U.S. DEPARTMENT OF THE INTERIORBUREAU OF LAND MANAGEMENT
|Elko District Office/Wild Horse & Burro|
Diamond Hills North Herd Management Area
The terrain within the Diamond Hills North HMA varies from low valleys to high mountains with elevations ranging from 5,531 feet in Huntington Valley to 8,331 atop Bailey Mountain.
The North Diamonds HMA is located in southern Elko County, approximately 38 miles south of Elko, Nev. The area is within the Great Basin physiographic regions.
It is characterized by a high rolling plateau underlain by basal flows covered with thin loess and alluvial mantel. Precipitation ranges from six inches in the valley bottoms to 16 inches in the mountains. Most of the precipitation comes during the winter months in the form of snow with the summer months being quite dry. Generally evaporation potential exceeds precipitation throughout the year. Temperatures range from the upper 90s in the summer to minus 15 in the winter.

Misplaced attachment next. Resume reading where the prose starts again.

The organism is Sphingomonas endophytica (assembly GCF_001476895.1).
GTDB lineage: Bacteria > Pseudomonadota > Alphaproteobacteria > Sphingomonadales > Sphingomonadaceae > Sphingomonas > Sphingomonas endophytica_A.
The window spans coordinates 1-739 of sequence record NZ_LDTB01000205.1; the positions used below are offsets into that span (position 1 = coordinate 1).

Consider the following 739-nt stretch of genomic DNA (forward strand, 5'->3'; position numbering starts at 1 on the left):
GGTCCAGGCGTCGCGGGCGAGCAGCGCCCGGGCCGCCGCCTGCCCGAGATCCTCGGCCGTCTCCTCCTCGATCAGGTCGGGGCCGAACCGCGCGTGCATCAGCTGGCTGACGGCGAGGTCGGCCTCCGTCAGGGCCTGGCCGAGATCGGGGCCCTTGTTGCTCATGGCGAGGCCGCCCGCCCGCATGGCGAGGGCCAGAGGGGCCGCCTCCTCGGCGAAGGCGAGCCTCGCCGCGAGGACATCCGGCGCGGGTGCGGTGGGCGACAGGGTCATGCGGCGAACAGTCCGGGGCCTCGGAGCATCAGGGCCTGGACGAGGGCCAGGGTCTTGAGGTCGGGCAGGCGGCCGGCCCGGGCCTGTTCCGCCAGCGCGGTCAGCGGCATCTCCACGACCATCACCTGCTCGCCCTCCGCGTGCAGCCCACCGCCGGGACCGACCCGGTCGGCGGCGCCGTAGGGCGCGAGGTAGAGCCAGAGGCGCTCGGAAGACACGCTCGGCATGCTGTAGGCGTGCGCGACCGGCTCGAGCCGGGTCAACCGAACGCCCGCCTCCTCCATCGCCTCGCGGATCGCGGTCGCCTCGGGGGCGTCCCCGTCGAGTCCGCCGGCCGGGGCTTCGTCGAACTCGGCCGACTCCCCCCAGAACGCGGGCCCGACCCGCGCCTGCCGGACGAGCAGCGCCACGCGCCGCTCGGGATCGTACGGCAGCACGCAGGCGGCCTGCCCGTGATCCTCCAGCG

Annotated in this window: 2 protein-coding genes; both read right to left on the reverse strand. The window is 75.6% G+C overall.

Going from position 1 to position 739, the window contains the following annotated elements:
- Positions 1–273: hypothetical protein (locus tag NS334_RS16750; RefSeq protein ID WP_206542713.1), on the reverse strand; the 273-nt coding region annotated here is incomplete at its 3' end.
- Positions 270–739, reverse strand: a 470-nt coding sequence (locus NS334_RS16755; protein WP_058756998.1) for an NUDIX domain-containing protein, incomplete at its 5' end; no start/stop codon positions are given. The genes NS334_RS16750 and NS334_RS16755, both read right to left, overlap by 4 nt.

Vegetation types are distributed according to topography, elevation and precipitation. The valley bottoms support large alkali flats containing salt-tolerant plants such as alkali sacaton, inland saltgrass and alkali bluegrass. The lower, drier elevation consists of saltbrush, greasewood, sagebrush and a variety of annual and perennial grasses. Pinyon-Juniper communities are prevalent in the alluvial fans and hillsides. Mountain big sagebrush, antelope bitterbrush, snowberry, serviceberry and curlleaf mountain mahogany with an understory of bluebunch wheatgrass, needlegrass species, Indian ricegrass and bottlebrush squirreltail dominate the higher elevations.
Wild horses found in the North Diamonds HMA today originated from privately owned horses and likely have many domestic bloodlines in their background. In addition to bay, black, brown and sorrel colors, other colors present are buckskin, roan, palomino and grays.